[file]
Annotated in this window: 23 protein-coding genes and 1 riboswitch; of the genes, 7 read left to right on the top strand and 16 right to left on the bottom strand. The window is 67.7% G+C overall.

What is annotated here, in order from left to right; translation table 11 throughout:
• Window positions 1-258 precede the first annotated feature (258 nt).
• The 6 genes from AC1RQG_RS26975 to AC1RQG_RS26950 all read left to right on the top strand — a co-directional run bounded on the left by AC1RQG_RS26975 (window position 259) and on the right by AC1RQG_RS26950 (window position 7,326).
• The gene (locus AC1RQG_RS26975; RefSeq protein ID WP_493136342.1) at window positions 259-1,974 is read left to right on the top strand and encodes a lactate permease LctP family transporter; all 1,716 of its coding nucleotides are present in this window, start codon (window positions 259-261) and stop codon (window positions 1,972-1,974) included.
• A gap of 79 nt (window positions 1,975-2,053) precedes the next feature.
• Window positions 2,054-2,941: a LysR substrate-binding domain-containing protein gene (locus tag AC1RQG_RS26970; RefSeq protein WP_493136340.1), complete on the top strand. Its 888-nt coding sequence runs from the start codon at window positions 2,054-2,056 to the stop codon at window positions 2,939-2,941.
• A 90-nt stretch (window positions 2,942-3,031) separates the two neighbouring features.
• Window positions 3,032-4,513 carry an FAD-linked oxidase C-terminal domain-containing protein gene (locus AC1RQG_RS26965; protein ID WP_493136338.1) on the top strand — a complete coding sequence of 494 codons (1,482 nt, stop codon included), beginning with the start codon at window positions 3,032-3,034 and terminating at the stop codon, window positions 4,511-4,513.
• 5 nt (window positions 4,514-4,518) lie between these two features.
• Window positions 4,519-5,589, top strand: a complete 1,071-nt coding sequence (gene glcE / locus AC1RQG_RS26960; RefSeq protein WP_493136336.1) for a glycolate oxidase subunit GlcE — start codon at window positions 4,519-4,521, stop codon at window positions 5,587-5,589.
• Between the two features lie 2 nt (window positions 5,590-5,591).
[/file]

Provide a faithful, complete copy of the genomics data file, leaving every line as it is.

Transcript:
Annotated in this window: 23 protein-coding genes and 1 riboswitch; of the genes, 7 read left to right on the top strand and 16 right to left on the bottom strand. The window is 67.7% G+C overall.

What is annotated here, in order from left to right; translation table 11 throughout:
• Window positions 1-258 precede the first annotated feature (258 nt).
• The 6 genes from AC1RQG_RS26975 to AC1RQG_RS26950 all read left to right on the top strand — a co-directional run bounded on the left by AC1RQG_RS26975 (window position 259) and on the right by AC1RQG_RS26950 (window position 7,326).
• The gene (locus AC1RQG_RS26975; RefSeq protein ID WP_493136342.1) at window positions 259-1,974 is read left to right on the top strand and encodes a lactate permease LctP family transporter; all 1,716 of its coding nucleotides are present in this window, start codon (window positions 259-261) and stop codon (window positions 1,972-1,974) included.
• A gap of 79 nt (window positions 1,975-2,053) precedes the next feature.
• Window positions 2,054-2,941: a LysR substrate-binding domain-containing protein gene (locus tag AC1RQG_RS26970; RefSeq protein WP_493136340.1), complete on the top strand. Its 888-nt coding sequence runs from the start codon at window positions 2,054-2,056 to the stop codon at window positions 2,939-2,941.
• A 90-nt stretch (window positions 2,942-3,031) separates the two neighbouring features.
• Window positions 3,032-4,513 carry an FAD-linked oxidase C-terminal domain-containing protein gene (locus AC1RQG_RS26965; protein ID WP_493136338.1) on the top strand — a complete coding sequence of 494 codons (1,482 nt, stop codon included), beginning with the start codon at window positions 3,032-3,034 and terminating at the stop codon, window positions 4,511-4,513.
• 5 nt (window positions 4,514-4,518) lie between these two features.
• Window positions 4,519-5,589, top strand: a complete 1,071-nt coding sequence (gene glcE / locus AC1RQG_RS26960; RefSeq protein WP_493136336.1) for a glycolate oxidase subunit GlcE — start codon at window positions 4,519-4,521, stop codon at window positions 5,587-5,589.
• Between the two features lie 2 nt (window positions 5,590-5,591).